|Place of Origin||Ukraine, China?|
|Worm Size||62,976 bytes|
|Reported costs||$9.1 billion|
Conficker, also known as Downadup or Kido, is a worm that gained a great deal of media attention in early Spring of 2009. In late March of 2009, it was grossly hyped by the media, who said it would deliver some massively destructive payload. While that never happened, it is remarkable for the number of computers it is alleged to have infected.
Conficker begins infecting a new system by sending code that exploits the MS08-067 vulnerability. The target computer will receive an RPC request containing exploit code that makes use of a buffer overflow vulnerability to download and execute the worm. It will be downloaded from an http server the worm created on the infecting machine as a .jpg file.
When the worm is executed, it checks if the system uses a Ukrainian keyboard, and will exit if it does not. If it finds a non-Ukrainian keyboard, it copies itself to the system folder as a randomly-named .dll file. The worm creates the service named netsvcs. It will then delete any user-created system restore points. The worm creates a registry key to which it adds its path as a value.
Conficker creates an http server on a random port of the machine. It connects to the following websites to check its own computer's IP address:
It will then send the IP address to a remote computer and use it to set up an HTTP server on a random port (between 1024 and 10000) of the infected computer. When the worm has successfully exploited another computer, the new target computer will download a copy from that server. Every time a new system is successfully infected, The worm increments a value stored in a registry key.
It contacts the following sites to get the current time, which it will use to choose a domain to access from a list contained in the worm:
Based on this number, it will attempt to access one or more of 250 domains to obtain updates of itself or download other files.
Conficker will patch the infected system in memory. This is done likely to make sure that another worm does not enter the system and disrupt Conficker's operations. It may block the user from visiting some antivirus websites. SecureWorks created an "eyechart" which uses images from security sites that will be blocked on an infected machine.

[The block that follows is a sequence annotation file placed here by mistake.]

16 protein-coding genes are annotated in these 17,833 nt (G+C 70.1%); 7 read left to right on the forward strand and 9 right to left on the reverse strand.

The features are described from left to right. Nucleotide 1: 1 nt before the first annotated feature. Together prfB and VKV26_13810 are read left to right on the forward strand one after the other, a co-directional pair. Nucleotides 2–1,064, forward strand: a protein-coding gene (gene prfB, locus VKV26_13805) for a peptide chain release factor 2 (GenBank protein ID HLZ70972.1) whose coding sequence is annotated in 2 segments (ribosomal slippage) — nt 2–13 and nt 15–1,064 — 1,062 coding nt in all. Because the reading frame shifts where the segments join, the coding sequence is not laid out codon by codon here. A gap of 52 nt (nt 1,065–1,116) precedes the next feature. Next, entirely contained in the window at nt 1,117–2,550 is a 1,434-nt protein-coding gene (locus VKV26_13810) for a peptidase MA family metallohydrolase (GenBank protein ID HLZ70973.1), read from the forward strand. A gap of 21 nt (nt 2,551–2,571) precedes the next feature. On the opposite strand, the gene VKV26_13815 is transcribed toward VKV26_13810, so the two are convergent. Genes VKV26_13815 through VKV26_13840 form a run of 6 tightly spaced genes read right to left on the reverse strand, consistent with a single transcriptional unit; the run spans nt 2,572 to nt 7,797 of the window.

If the date is past 2008.12.19, it will download the file loadadv.exe from the site http;//trafficconverter.biz/4vir/antispyware/. This file was unavailable shortly after the release of the worm, but some antivirus researchers believe it may have been a rogue anti-spyware program.
The names of Conficker variants differ depending on which news source or antivirus product is being used. The first is generally agreed to be named Conficer.A, the second, Conficker.B, but the third is sometimes referred to as Conficker.B++ as well as Conficker.C. The fourth variant mat be Conficker.C or Conficker.D, as in the Wikipedia entry for the worm. Here, Conficker.C is used where it is known as Conficker.D in Wikipedia.
Conficker.B and most if not all subsequent variants do not check for a Ukrainian keyboard. When it is downloaded from the HTTP server, the file may also be a .bmp, .gif or .png. It will drop a .dll file with a random name (all lowercase letters) in the folders of Internet Explorer and MovieMaker as well as the all users application data folder and temporary folder. It will also drop a .tmp file with a random name (lower and uppercase letters) in the temporary folder.
It may also spread through shared network folders. If a computer on the network is password protected, it will try to bruteforce the password. It will drop itself into the system folder of the machine as a file with 5 to 8 lower case characters and an extension that is anything other than dll. It executes this file by running rundll32.exe.
The worm can also spread through removable devices. On these devices, it will create a hidden RECYCLER folder where it will place a copy of itself and a file named autorun.inf. Some versions use a social engineering tactic that displays an Autoplay window with the option of opening the folder to view the files when the USB drive is inserted. The user will think that clicking the button will open the drive, but will actually execute the worm. The F-Secure blog reports that it was able to work on Windows 7, which was in beta testing at the time.
In addition to the sites used by the original to check the time, Conficker.B also uses these:
This is the first worm to use the MD6 hash algorithm. The algorithm was later revised as an unrelated buffer overflow vulnerability was discovered. The creators likely used encryption to prevent a third party hijacker from taking control of the botnet.